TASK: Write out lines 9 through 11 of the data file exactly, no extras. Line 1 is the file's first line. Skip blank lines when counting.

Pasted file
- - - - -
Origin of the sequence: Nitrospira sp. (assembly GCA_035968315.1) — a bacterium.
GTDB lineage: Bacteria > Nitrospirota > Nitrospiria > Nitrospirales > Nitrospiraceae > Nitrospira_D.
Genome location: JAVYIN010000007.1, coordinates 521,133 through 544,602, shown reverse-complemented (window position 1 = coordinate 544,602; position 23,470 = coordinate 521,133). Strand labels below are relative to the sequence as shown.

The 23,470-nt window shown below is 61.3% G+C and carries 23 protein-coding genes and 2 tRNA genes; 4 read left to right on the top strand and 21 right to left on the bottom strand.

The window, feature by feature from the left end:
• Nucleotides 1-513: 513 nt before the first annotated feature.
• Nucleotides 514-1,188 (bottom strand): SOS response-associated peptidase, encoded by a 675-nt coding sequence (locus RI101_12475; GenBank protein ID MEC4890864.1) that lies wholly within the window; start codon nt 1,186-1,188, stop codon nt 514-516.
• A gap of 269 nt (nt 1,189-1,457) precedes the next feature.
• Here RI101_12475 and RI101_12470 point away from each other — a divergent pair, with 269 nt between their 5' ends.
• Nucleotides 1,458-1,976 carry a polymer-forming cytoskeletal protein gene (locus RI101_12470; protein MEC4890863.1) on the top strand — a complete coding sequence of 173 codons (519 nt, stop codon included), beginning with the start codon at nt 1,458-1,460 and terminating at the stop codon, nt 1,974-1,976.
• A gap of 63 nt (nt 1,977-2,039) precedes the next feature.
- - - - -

• Here RI101_12475 and RI101_12470 point away from each other — a divergent pair, with 269 nt between their 5' ends.
• Nucleotides 1,458-1,976 carry a polymer-forming cytoskeletal protein gene (locus RI101_12470; protein MEC4890863.1) on the top strand — a complete coding sequence of 173 codons (519 nt, stop codon included), beginning with the start codon at nt 1,458-1,460 and terminating at the stop codon, nt 1,974-1,976.
• A gap of 63 nt (nt 1,977-2,039) precedes the next feature.